The world is crying out for real electric aviation options, but as yet, existing lithium-ion cells are so heavy that they're not practical for much more than short journeys. Density is the key, and with leading commercial Li-ion cells still only storing around 250 Wh/kg (in Tesla's 2170 cells, used in the Model 3), everyone's waiting on new cell chemistries that offer higher densities while still remaining reliable and safe.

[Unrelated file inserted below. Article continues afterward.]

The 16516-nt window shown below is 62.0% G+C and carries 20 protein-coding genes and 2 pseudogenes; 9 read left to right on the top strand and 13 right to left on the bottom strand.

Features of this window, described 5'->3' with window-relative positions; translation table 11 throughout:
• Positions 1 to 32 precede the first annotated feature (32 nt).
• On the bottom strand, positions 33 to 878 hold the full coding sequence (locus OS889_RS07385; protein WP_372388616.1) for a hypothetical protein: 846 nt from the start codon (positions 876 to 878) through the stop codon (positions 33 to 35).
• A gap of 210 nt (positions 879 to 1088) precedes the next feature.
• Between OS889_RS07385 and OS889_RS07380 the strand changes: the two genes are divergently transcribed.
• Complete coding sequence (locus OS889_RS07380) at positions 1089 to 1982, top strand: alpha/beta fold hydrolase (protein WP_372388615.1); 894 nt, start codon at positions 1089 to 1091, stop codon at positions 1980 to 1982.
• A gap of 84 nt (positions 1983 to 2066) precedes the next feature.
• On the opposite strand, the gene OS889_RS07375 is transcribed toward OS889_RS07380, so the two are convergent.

Or perhaps, in this case, something older. Lithium-sulfur batteries have been around since the 1960s, and have long been known for their relatively high energy density and low cost. The letdown has been cycle life; lithium polysulfides are quite soluble in the electrolytes used in batteries, meaning that the cathode eventually melts away over time.